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Patriots notebook

Patriots face tough challenge in Rams’ Steven Jackson

Steven Jackson is the franchise’s leading rusher with 9,473 yards, and he is 527 yards shy of becoming the 15th player in NFL history to rush for 10,000 with one team.

Seth Perlman/Associated Press

Steven Jackson is the franchise’s leading rusher with 9,473 yards, and he is 527 yards shy of becoming the 15th player in NFL history to rush for 10,000 with one team.

FOXBOROUGH — Vince Wilfork does not hide the fact that he relishes playing against teams that run the football.

“Especially a scheme-running team, because you get a little dirty,’’ the Patriots nose tackle said Thursday before the team departed for London for Sunday’s game against St. Louis.

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“You don’t have to worry too much about cut blocks, zone runs, and reading,’’ Wilfork said of the Rams. “That’s a football team that wants to line up and just smack you in the mouth, because they feel they’re better than you. So you have to love those games, because you actually get challenged.

“They have no problem putting the ball in their running backs’ hands to get tough yards or go long distance. They don’t care, because they have so much faith in their offensive line and running backs to get those tough yards.’’

And the Patriots will face no tougher customer than Steven Jackson, St. Louis’s battering ram of a running back who has rushed 101 times for 380 yards this season.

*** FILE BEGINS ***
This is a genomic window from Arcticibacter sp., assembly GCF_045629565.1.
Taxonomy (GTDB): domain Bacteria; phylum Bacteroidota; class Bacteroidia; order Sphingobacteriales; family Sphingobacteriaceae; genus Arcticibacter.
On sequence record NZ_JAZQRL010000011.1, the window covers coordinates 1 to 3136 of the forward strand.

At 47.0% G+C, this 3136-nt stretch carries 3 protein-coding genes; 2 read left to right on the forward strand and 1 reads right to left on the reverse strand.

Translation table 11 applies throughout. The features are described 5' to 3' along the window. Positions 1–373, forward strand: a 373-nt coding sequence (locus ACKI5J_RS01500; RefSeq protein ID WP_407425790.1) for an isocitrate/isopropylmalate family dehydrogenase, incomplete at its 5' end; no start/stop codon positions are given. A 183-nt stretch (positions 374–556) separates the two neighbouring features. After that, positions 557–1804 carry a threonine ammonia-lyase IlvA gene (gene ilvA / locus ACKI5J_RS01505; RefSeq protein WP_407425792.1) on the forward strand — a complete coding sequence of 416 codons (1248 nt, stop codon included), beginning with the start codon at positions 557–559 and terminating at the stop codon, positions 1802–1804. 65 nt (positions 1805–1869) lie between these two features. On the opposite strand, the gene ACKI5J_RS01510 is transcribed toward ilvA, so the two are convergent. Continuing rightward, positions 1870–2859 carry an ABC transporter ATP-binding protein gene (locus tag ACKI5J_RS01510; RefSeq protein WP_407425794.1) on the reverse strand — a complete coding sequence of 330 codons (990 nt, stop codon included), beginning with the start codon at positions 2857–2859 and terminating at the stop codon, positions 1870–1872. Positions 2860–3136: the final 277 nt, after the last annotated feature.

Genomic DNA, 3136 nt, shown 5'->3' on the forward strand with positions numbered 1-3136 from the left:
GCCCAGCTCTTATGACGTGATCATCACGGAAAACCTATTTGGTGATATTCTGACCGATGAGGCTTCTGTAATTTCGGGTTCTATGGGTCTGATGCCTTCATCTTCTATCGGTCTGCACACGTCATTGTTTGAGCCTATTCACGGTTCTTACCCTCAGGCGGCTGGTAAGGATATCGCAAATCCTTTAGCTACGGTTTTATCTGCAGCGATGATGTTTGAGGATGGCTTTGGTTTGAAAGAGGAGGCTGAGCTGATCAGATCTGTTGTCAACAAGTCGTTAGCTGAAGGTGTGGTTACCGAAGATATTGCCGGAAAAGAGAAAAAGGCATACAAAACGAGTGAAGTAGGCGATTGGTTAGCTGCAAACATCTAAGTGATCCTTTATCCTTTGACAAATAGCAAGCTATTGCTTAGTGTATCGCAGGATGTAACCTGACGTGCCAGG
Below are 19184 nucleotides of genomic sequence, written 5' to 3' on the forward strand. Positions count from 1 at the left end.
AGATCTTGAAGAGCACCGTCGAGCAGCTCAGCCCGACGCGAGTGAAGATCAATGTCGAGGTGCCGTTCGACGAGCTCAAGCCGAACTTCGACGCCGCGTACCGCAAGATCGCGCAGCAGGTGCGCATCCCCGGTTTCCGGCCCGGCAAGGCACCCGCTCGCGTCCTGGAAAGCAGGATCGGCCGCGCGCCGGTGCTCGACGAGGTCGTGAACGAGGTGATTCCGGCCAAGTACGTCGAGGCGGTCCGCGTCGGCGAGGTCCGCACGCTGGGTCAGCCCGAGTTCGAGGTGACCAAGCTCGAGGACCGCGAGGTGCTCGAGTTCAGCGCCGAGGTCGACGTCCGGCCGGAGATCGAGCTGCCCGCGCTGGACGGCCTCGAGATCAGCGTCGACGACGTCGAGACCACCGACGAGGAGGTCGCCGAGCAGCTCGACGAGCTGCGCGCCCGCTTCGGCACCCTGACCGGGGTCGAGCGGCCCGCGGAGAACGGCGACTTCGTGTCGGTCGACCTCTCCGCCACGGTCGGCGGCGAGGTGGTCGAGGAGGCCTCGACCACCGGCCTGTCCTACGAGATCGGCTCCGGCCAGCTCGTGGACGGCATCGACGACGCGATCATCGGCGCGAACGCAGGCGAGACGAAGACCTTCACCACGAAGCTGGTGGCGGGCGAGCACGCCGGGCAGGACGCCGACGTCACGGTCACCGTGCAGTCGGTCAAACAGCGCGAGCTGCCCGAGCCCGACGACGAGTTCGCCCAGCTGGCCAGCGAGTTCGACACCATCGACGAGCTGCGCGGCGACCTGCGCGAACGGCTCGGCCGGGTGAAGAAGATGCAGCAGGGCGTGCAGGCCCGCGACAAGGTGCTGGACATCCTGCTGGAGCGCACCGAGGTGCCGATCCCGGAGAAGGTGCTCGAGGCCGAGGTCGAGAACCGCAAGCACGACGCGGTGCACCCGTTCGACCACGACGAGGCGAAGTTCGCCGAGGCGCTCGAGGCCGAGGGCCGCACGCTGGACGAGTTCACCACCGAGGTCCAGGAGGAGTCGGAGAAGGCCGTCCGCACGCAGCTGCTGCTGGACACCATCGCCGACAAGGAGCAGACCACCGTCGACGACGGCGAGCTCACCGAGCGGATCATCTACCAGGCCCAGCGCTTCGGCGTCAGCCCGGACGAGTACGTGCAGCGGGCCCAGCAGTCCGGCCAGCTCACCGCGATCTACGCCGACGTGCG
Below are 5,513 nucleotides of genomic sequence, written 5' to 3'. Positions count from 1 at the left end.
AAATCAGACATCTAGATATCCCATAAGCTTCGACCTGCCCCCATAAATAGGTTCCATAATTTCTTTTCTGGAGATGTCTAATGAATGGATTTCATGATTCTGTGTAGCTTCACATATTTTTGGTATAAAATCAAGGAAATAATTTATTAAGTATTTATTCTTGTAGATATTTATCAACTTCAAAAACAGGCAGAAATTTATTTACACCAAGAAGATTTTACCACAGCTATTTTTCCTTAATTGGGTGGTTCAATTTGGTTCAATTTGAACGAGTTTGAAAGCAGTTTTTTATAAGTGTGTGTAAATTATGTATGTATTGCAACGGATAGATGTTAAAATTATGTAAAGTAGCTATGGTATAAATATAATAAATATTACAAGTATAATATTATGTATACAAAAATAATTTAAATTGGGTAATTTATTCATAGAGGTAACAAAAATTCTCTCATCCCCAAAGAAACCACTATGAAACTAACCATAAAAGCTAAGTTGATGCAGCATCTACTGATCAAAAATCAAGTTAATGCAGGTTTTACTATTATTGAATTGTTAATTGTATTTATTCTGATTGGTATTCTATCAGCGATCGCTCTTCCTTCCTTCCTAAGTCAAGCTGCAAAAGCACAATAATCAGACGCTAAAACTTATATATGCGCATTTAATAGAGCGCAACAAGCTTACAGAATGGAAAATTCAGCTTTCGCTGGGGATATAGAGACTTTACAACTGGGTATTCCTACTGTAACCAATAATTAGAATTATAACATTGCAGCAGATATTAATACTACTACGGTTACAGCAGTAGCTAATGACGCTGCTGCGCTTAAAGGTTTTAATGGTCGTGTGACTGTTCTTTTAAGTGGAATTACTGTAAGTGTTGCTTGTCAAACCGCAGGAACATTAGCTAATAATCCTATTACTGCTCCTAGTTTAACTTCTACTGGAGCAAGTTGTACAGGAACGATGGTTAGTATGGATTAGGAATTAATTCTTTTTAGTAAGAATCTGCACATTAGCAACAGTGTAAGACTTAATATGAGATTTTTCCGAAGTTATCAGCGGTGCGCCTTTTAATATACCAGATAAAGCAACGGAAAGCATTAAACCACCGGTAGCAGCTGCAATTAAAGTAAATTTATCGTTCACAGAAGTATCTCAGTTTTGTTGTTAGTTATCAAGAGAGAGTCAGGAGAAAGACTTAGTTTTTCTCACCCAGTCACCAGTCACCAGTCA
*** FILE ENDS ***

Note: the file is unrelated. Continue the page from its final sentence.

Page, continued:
Jackson is the franchise’s leading rusher with 9,473 yards, and he is 527 yards shy of becoming the 15th player in NFL history to rush for 10,000 with one team. He has seven straight 1,000-yard seasons, the longest active streak in the league.

“It’s impressive. It’s real impressive,’’ said Patriots coach Bill Belichick. “He’s had 1,000 yards it seems like every year, or close to it. ut he dishes it out. I think he probably gives out about as much as he takes.

“It’s not like that with all backs. He’s got the quickness to be elusive on the second level and avoid guys and he’s also got the power to put his shoulder down and run through guys.’’

Triple scoop

Almost as rare as a triple play in baseball was Rob Ninkovich’s walk-off triple play at the end of last Sunday’s 29-26 victory over the Jets. Ninkovich sacked Mark Sanchez, forced a fumble, and made the recovery to end the game.

“You don’t see too many of those at the end of the game,’’ Ninkovich said. “It felt great to get that. It was a great team effort with Jermaine [Cunningham] making a great play inside. I was just happy it worked out for us.’’

“He came through clutch for us,’’ marveled Wilfork. “He’s made some plays for us all season. He’s worked his butt off.”

The forced fumble was Ninkovich’s team-leading fourth of the season and fourth in as many games.

Kraft to be honored

Patriots owner Robert Kraft will be the inaugural recipient of the NFL Players Association Georgetown Lombardi Award, a joint honor given to a sports industry leader whose life and family have been touched by cancer.